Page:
News (World)

Google’s AI is telling people that Nintendo characters are gay & trans & it’s hilarious

Male gay couple having fun playing video game console at home, LGBTQ family concept
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Google’s AI, Gemini, is telling people that Nintendo characters are gay and trans, users report.

In a viral screenshot, the artificial intelligence took a 2018 humor article from Autostraddle as a source to argue that various characters in Mario Kart are queer. 

Yoshi is referred to as “a tender non-binary lesbian,” the Koopa as “a trans man who was dishonorably discharged from the military,” and Wario as “A sassy, messy, polyamorous bottom who some say is a drag impersonator of Mario.”

Another user spotted Google claiming that Animal Crossing: New Horizons had LGBTQ+ representation in the form of “two gay chickens” and “Medusa’s girlfriend.” It did not mention the existing implied gay representation seen with two side characters.

It is unclear where Gemini was sourcing this information, as LGBTQ Nation was not able to find other works containing all of these elements.

Pokemon was also mentioned by Google’s AI, with one individual finding that Google’s AI claimed that there was LGBTQ+ representation among the creatures in the original games. 

These include claims that Ditto is a “genderqueer, gender nonconforming sibling who has escaped the gender binary,” Butterfree is a “strong trans woman who helps the player’s team early in the game,” and Bulbasaur is a “plant-loving queer who often says ‘Mother Earth.’”

This claim appears to come from an article published by Out Magazine earlier this year discussing characters the author believes to be queer.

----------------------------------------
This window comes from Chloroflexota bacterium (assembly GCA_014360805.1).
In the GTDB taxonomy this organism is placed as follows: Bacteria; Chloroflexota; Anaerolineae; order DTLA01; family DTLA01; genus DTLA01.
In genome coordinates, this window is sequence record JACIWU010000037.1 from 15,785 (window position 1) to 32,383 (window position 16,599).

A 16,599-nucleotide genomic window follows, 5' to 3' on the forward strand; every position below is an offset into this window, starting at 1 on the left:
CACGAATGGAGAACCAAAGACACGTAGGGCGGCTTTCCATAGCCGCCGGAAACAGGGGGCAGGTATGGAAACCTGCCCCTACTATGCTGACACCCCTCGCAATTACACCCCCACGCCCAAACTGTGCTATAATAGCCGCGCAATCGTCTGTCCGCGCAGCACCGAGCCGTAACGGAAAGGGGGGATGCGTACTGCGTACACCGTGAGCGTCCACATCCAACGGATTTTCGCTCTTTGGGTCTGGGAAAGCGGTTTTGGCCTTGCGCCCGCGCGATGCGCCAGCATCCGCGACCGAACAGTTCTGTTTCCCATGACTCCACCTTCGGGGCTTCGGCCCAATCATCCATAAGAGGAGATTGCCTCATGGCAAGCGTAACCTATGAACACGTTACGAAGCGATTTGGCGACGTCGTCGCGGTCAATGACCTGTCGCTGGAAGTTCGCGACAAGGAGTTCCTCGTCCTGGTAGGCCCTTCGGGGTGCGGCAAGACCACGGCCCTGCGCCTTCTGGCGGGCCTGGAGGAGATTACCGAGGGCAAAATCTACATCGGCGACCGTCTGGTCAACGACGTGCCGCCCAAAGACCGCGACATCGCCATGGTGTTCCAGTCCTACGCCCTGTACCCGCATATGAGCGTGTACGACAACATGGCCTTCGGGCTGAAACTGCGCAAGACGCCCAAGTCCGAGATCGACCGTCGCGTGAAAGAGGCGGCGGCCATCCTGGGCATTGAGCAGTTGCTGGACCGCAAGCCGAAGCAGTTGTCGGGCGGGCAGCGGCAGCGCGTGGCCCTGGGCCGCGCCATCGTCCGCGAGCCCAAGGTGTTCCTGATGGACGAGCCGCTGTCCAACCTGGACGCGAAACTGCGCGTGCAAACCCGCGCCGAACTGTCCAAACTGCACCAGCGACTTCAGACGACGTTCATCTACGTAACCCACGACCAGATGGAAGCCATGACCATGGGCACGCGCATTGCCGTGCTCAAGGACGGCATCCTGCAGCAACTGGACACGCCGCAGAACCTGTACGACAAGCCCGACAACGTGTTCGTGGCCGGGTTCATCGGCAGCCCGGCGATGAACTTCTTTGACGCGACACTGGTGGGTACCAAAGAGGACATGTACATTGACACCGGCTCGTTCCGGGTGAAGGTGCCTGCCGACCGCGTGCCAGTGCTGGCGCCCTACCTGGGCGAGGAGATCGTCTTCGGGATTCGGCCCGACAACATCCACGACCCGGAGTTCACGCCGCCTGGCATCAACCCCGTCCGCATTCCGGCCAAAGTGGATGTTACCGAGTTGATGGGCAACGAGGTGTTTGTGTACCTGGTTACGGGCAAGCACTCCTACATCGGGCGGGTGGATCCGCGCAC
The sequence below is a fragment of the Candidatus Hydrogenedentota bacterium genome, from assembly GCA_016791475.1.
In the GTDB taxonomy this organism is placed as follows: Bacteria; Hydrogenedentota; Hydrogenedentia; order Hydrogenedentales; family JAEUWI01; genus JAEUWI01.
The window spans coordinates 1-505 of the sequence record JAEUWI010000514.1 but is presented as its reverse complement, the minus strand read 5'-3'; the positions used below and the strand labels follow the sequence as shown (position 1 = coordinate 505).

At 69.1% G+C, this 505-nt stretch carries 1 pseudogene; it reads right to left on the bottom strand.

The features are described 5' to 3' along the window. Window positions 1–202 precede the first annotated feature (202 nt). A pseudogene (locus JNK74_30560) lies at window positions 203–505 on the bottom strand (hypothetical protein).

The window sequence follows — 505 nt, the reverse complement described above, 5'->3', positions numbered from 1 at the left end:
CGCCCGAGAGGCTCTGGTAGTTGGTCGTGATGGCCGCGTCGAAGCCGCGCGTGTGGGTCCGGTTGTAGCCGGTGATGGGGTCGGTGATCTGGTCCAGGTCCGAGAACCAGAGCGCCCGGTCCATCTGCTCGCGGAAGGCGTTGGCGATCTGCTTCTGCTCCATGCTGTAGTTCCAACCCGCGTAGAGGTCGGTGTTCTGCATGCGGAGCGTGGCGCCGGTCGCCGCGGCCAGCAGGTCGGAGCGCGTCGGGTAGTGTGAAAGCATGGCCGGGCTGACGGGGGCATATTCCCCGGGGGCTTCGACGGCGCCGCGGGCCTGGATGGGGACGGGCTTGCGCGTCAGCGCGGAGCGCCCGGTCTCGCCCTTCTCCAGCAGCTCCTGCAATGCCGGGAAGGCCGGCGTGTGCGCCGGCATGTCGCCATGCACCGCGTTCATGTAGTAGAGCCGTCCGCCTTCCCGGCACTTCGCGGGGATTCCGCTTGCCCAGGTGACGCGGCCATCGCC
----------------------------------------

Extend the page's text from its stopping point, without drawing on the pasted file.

AI mishaps are not limited to LGBTQ+ identities. Gemini also appeared to get Pokemon gym leaders wrong, listing characters like Freddy Kreuger, Batman, and Spider-Man as belonging to the beloved children’s franchise.

Among the most viral claims made by artificial intelligence is that people should put non-toxic glue on their pizza to keep the cheese from sliding off. This was also confirmed as legitimate by Snopes and appears to come from a satirical Reddit comment by user “F**ksmith.”

However, Snopes states that many other examples of mishaps by Google are fake, with people often unable to replicate the results alongside representatives from Google confirming their illegitimacy.

“The most notable example is a screenshot of an alleged AI Overview providing instructions on self-harm – which has been shared widely. This is a fake image, and this AI Overview never appeared,” said Google representative Ned Adriance. “The original poster even admitted to faking it.”

Social media users are advised to take an abundance of caution when seeing claims of AI misinformation.

Google’s AI follows in the footsteps of generative AI projects like OpenAI’s ChatGPT, using the same technology as a backing. These are language learning models, complicated programs that scan large datasets to determine the most likely words to come next in a sequence.

In the case of Gemini, it searches web pages relevant to the search query and attempts to summarize their key points based on what words appear most frequently or appear most relevant.

Generative AI has often been criticized for being a “black box,” where researchers are unable to fully understand how it produces its results. This leads to concerns about how to fix issues with misinformation.

This also ties into concerns about what sources it uses, with much of it being unreliable. This is attributed to a lack of a “world model” or insufficient understanding of the world around us to make informed decisions.

Another common criticism of artificial intelligence is that it can harm the environment due to the immense resource consumption behind these products. This is most notably the case in the high levels of water usage in drought-prone locations by tech companies with AI.

The black box concern does not mean that artificial intelligence is sentient, however. As AI researchers Fei-Fei Li and John Etchemendy at Time Magazine emphasize, “We have not achieved sentient AI, and larger language models won’t get us there.”

“We need a better understanding of how sentience emerges in embodied, biological systems if we want to recreate this phenomenon in AI systems. We are not going to stumble on sentience with the next iteration of ChatGPT.”

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